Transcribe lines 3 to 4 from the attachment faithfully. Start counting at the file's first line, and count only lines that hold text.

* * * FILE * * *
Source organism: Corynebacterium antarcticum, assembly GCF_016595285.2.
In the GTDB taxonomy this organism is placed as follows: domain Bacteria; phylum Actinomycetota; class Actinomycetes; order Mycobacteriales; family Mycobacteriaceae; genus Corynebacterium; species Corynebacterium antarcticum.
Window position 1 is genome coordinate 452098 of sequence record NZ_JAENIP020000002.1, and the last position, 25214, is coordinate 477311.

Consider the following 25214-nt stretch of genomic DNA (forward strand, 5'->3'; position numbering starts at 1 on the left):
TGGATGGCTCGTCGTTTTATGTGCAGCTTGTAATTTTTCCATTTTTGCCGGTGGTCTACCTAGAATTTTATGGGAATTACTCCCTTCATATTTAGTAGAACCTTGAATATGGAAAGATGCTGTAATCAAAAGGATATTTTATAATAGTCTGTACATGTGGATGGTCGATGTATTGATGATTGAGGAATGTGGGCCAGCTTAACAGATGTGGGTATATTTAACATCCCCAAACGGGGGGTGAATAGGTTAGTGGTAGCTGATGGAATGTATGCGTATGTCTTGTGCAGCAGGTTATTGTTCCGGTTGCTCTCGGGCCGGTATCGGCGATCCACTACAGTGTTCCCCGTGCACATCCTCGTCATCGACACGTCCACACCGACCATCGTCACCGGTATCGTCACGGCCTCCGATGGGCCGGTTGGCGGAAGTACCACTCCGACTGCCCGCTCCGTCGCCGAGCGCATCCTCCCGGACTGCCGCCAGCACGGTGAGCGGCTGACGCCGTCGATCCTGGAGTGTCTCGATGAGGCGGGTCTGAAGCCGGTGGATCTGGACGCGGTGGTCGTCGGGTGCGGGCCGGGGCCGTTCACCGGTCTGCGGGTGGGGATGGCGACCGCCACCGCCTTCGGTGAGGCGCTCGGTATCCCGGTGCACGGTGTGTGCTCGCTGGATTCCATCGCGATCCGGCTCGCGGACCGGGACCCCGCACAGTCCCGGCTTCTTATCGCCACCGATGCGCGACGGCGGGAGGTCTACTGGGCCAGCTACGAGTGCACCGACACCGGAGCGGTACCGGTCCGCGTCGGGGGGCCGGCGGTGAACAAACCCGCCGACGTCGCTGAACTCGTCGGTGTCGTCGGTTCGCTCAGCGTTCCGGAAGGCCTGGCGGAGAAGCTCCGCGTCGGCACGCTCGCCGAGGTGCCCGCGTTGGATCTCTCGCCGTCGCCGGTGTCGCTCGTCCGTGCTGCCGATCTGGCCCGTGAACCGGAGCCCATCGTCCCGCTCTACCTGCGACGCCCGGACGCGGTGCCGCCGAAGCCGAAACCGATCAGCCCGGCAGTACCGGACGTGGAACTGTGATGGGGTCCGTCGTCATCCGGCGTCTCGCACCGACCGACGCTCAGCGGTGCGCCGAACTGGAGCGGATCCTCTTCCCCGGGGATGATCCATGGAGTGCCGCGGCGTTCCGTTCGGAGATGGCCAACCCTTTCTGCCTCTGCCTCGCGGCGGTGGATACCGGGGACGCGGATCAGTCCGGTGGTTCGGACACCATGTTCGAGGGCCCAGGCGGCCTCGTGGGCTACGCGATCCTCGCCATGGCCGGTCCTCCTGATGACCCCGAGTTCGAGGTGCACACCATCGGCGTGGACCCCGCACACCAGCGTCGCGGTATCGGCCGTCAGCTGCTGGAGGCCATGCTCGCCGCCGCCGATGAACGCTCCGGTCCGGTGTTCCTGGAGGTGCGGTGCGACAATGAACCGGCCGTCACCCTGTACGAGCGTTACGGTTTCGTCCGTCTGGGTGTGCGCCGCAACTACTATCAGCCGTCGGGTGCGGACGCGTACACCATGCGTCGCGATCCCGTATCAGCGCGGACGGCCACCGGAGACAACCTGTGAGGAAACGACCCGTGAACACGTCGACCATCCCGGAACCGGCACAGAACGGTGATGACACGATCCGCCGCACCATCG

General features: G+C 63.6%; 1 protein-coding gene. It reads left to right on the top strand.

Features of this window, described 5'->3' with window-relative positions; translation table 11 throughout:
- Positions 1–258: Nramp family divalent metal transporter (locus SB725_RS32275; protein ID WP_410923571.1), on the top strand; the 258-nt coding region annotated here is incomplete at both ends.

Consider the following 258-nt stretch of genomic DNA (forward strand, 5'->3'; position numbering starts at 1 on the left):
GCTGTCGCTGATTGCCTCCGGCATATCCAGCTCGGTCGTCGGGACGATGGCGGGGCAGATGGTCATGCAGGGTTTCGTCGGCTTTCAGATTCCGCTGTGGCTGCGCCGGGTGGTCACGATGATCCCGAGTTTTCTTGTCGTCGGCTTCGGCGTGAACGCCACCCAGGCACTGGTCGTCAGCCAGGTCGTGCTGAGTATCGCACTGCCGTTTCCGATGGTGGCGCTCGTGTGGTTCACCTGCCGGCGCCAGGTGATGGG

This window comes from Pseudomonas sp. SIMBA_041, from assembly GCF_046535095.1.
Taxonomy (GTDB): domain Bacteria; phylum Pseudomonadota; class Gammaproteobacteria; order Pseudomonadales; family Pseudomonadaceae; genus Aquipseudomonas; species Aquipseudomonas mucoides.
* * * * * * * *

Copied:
Window position 1 is genome coordinate 452098 of sequence record NZ_JAENIP020000002.1, and the last position, 25214, is coordinate 477311.

Consider the following 25214-nt stretch of genomic DNA (forward strand, 5'->3'; position numbering starts at 1 on the left):